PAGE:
Diagram overlaying circle theory on a nautical chart to calculate a horizontal sextant angle
Using circle theory to find a line of position

The horizontal sextant angle between two charted objects gives you a single line of position. You can use a third object to get three lines of position and a full three-point fix.

You take the angles between:

  1. Object 1 & object 2
  2. Object 2 & object 3
  3. Object 3 & object 1

An alternative to using three objects is to use the two objects as we did in the example. You can then use the bearings of both objects as well to give yourself a three-point fix.

Why are horizontal sextant angles useful?

Horizontal sextant angles are particularly useful because they give you the ability to fix your position independently of any other equipment.

Using three charted objects, you can fix your position using your sextant on its own. This is especially useful because it will give you an accurate position fix even when your boat’s compass is not working.

The sextant does not rely on any external inputs. It is purely a scientific instrument used to measure angles. Using the accuracy of a sextant allows you to plot extremely accurate lines of position using horizontal sextant angles. 

Finding a clearing range using a vertical sextant angle of a charted object

While you can use a sextant to plot a line of position using vertical sextant angles, you can extend that use to find a clearing angle.

The principle of clearing angles is that as you get closer to a charted object, the angle that you measure will get bigger.

You can calculate the maximum angle that you want to keep yourself a safe distance away from a hazard.

Diagram illustrating a danger angle using a lighthouse
Illustration of using a vertical sextant angle to give a clearing range

We already found a line of position using the angle, θ. As you are navigating closer to the coast, a clearing angle tells you the maximum that you can let θ get to while keeping yourself safe. We call that θ(max).

If I am on my sailing yacht, I can periodically check the angle between the top of the lighthouse and the surface of the water. As long as it is less than my pre-determined θ(max), I know that I am in safe water.

Why is it useful to work with vertical clearing angles?

Using a sextant to find a vertical clearing angle is especially useful for coastal navigation. If you know that you need to keep 0.25 nautical miles from a lighthouse to keep yourself safe, you can just calculate the angle that you are looking for.

It is then incredibly fast to measure the angle with your sextant and check it is less than your clearing angle.

The major advantage is that you do not need to constantly go back and complete trigonometry to find your distance from the lighthouse.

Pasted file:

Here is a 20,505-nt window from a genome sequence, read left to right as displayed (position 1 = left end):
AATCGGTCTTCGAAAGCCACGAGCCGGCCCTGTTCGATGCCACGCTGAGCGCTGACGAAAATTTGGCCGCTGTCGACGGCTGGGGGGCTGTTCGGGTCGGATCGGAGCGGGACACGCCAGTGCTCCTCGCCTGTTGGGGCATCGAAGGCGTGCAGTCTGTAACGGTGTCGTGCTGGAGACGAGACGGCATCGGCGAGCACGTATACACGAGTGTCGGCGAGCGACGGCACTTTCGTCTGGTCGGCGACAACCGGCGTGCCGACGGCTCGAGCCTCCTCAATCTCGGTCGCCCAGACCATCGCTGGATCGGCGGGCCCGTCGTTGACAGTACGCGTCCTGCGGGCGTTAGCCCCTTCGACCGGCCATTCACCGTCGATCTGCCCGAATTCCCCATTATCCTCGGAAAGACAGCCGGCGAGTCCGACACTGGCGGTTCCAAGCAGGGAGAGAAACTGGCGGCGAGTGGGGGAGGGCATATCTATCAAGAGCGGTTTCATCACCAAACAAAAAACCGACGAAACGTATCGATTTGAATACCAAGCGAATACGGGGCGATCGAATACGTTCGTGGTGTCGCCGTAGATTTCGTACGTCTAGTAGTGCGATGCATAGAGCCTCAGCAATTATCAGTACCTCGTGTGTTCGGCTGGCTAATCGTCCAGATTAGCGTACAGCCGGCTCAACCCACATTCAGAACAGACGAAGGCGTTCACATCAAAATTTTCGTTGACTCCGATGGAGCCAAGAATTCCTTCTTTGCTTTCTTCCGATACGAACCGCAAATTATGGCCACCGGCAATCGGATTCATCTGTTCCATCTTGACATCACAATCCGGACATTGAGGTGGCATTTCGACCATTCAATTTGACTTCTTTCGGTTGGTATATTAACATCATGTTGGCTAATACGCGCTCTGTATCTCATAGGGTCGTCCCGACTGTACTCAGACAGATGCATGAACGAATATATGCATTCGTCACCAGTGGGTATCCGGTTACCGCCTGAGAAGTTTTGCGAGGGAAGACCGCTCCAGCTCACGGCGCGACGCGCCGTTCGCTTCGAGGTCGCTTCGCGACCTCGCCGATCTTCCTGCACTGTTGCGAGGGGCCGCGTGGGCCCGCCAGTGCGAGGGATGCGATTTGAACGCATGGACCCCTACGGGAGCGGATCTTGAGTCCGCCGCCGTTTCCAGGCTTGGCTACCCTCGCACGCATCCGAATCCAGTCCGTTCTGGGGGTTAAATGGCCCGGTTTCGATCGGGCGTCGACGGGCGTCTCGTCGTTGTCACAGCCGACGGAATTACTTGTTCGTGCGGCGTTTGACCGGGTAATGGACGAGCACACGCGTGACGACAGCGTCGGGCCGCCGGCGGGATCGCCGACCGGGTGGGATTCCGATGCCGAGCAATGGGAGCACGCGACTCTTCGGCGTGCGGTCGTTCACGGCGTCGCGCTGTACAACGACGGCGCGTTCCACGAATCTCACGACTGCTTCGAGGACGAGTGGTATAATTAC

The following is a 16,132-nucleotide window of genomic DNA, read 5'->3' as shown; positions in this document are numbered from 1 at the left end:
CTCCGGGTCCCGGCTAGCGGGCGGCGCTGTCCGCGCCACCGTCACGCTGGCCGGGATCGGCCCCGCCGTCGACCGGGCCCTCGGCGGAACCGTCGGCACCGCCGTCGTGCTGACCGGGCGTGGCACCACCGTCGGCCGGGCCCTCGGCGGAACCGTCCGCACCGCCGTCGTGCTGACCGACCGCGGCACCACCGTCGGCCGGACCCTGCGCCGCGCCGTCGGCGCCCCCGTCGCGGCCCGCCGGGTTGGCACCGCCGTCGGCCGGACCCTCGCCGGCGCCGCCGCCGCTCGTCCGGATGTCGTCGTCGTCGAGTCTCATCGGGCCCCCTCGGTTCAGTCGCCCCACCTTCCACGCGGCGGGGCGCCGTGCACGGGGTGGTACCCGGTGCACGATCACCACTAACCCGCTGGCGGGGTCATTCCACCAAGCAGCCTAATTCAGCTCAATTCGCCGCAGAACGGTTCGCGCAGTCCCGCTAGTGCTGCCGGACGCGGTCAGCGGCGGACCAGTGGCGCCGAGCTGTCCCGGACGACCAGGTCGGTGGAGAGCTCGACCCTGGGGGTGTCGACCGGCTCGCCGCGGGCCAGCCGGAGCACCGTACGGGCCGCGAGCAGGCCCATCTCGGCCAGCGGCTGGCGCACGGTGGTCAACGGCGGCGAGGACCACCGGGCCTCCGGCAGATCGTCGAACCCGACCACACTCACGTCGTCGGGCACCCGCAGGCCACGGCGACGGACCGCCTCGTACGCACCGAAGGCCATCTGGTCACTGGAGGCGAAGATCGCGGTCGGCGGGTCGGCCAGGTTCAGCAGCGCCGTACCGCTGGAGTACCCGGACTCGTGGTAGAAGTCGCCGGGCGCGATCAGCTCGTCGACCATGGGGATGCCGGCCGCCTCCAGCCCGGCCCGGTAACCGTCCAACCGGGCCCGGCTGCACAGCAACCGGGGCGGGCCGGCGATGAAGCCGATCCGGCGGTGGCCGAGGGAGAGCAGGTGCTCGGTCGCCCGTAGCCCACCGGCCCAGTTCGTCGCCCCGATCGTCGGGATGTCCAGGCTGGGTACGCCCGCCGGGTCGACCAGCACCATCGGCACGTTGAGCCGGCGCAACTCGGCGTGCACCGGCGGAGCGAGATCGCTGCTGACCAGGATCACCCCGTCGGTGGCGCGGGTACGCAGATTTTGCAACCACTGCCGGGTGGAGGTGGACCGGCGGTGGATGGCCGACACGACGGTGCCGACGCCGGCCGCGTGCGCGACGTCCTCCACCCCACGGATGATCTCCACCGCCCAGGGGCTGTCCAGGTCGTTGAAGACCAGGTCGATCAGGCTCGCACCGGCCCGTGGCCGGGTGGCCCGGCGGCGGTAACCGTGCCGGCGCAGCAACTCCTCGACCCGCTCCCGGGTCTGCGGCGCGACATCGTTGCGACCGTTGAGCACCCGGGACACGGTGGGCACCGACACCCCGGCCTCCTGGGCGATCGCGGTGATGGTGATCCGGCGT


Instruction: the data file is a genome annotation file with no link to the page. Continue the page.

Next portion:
Again, the sextant is independent of all electronic navigational equipment making it an ideal backup for keeping yourself safe.

Assuming you have planned clearing angles during your passage planning stage, you can very quickly cross-check the safety margin that your GPS is giving you.

Using a horizontal sextant angle to find a danger angle with charted objects

In the same way that we worked backwards to find a vertical clearing angle, you can do the same thing with horizontal sextant angles.

The principles are the same as they were for calculating lines of position, but we work backwards to find a danger angle instead.

Diagram illustrating the principle of a horizontal danger angle
Principle of a horizontal danger angle

In the image above, I have plotted a 0.5 nautical mile ring around a danger. I then plotted a circle which runs through the two charted objects and the very edge of the danger area. The angle, “a” is found by measuring between the lines joining the edge of the danger area and the charted objects.

You then set your sextant the same as angle “a”.

As you approach the danger, you can observe the two charted objects, measuring the angle between them. The further away you are, the smaller the angle will be.

As you get close, the angle between the charted objects will get bigger. You know you are safe as long as the angle you measure stays smaller than angle “a”.

Why is it useful to use horizontal danger angles?

Horizontal danger angles are useful for coastal navigation in the same way vertical sextant angles are. They can keep you a safe distance away from dangerous water.

Again, they are completely independent of all electronics. If you lose your GPS and your radar, horizontal danger angles keep you safe using only your sextant.

With horizontal danger angles, the sextant isn’t the only tool that can accomplish it. You can simply set some dividers or anything else that can hold an angle to be the correct amount. Using a sextant will be one of the most accurate ways of doing it though.

The thing with danger angles is that they do not need to be measured accurately. You only need to know when you have crossed the danger angle. The advantage of using a sextant, however, is that whenever you take a measurement less than the danger angle, you can use the accurate measurement to complete a horizontal sextant angle plot and get an accurate line of position.

What else can you use a sextant for?

Sextants are useful any time you need to measure angles.

We have already discussed a few situations that make the most of the fine accuracy that a sextant can achieve. When accuracy isn’t too important, while you can use a sextant, other methods will be plenty accurate enough and allow you to get the job done quicker.

For example, doubling the angle on the bow. This is a method for finding your range from a fixed object using triangle theorems. You can use a sextant to measure the angle from the bow to the charted object, but the precision given by a sextant would be considered overkill.

When doubling the angle on the bow, you only need enough accuracy to know when the angle is doubled, to the nearest degree. The ship’s compass is usually accurate enough for this purpose.

Likewise, you could use a sextant to measure the relative bearing of different vessels to determine if a risk of collision exists. Again, using a sextant is overkill in this sort of situation. While it will give you a very precise answer, if you are relying on the sort of level of precision that a sextant will give you, it is safe to assume the risk of collision does exist.

Overall, the sextant is a precision instrument, used for measuring angles. When you need a high level of precision, it can be the ideal tool to use. When precision is not too important, other methods may be more efficient than the sextant.